The NFT Explosion:What Could Possibly Go Wrong?
The recent boom in non-fungible tokens (NFTs) has rejuvenated the prospects of online artists and content creators. NFTs are pieces of digital content — art, images, music, video, and so forth — that are certified as “original” artwork on blockchain platforms, then sold to people willing to pay a high price for owning it.
The creators of the art receive royalty payments every time it changes hands. In that way, NFTs were created to address the real problem of artists being able to financially sustain themselves in the 21st century.
The NFT market exploded on July 31 and August 1, with most platforms reporting their highest-volume, highest-selling single days in history. On the surface, it’s a victory for creators and an incentive to push the NFT market forward.
But some analysts believe the rush is happening too quickly and obscuring some potential pitfalls NFT markets may suffer.
An NFT is made of two components: A smart contract — the foundation for all blockchain transactions — and the art itself. The smart contract stays stored on the blockchain, but most of the art is too big for that. Instead, an URL on the smart contract points to where the new owner can download their art.
An URL isn’t the best means for accessing the NFT art. It can be easily broken, even if it’s stored on numerous computers on the blockchain network. Some creators have had to re-enable their creations after reports of URL outages.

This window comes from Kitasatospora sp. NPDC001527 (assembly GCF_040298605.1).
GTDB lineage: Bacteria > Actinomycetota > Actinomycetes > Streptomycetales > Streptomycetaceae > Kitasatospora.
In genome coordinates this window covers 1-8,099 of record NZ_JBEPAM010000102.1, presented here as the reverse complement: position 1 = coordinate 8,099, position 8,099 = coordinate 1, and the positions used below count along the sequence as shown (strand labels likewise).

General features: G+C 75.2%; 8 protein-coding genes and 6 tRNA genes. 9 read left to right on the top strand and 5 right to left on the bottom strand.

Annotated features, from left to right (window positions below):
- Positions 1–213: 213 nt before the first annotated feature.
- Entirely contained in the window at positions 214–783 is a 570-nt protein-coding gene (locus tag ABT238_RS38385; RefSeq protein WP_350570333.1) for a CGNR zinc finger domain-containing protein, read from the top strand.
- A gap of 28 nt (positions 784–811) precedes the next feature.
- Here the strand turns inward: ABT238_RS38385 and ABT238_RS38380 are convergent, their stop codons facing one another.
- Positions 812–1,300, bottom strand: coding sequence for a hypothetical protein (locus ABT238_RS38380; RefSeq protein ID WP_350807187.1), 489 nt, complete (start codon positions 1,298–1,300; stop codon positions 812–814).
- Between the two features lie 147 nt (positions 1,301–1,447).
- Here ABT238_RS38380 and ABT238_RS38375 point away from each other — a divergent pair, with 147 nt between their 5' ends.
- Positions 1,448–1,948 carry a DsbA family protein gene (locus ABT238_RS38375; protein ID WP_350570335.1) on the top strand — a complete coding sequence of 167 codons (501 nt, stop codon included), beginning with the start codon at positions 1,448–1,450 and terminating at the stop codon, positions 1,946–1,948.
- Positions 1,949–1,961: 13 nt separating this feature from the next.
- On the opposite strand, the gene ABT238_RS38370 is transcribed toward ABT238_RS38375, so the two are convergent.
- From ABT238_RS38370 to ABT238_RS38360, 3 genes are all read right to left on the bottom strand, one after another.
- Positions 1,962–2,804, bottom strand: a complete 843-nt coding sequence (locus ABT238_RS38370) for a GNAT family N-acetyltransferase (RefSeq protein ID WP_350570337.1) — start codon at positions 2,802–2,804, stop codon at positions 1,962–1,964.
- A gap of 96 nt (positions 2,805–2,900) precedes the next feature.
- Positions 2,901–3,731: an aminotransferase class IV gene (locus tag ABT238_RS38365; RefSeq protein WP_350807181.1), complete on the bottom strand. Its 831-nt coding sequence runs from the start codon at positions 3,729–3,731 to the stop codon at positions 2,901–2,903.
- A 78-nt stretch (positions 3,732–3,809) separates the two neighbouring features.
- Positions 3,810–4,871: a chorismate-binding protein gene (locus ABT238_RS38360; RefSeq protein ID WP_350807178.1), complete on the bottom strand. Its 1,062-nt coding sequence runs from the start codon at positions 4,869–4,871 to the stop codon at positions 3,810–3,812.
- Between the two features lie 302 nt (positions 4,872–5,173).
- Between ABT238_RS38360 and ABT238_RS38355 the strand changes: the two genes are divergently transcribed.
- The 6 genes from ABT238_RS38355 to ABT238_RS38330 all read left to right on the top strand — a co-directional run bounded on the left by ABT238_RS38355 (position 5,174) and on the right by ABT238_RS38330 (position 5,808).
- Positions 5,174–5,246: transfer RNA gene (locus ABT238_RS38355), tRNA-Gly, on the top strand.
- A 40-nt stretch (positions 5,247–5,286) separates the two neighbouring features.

NFTs can be copied and downloaded by anyone, of course. That’s why the blockchain verifies the original artwork to distinguish it from copies. That’s what gives the NFT its inflated value — and why storing it can be a problem.
Most owners would simply protect the asset by uploading to a centralized server, like Amazon or DropBox. But some experts say those options are insufficient because they’re vulnerable to hackers.
One company, RubiX, has developed a way to store NFTs on the chain across millions of nodes, increasing their security against hackers. But in the furor to build new platforms, many blockchains have bypassed this technology.
Fraud and Forgery
The decentralized NFT marketplace has no standards for issuing new tokens or “minting.” Each platform has different procedures, which creates the opportunity for transactional fraud. This cheats artists out of the royalties that NFTs were created to pay out.
Unscrupulous actors can even mint somebody else’s artwork as their own. This was proven when a hacker minted one of the most expensive NFTs ever created through the artist’s original wallet, then listed it for sale on his favorite NFT platform. The hacker did so to expose the “Ponzi scheme” he believes NFTs represent.
While the NFT is a novel idea, like other purported cyber revolutions, more effort has been directed toward sustaining momentum than making sure the standard works. Hopefully, these issues will be rectified soon, before the loopholes become gaping chasms.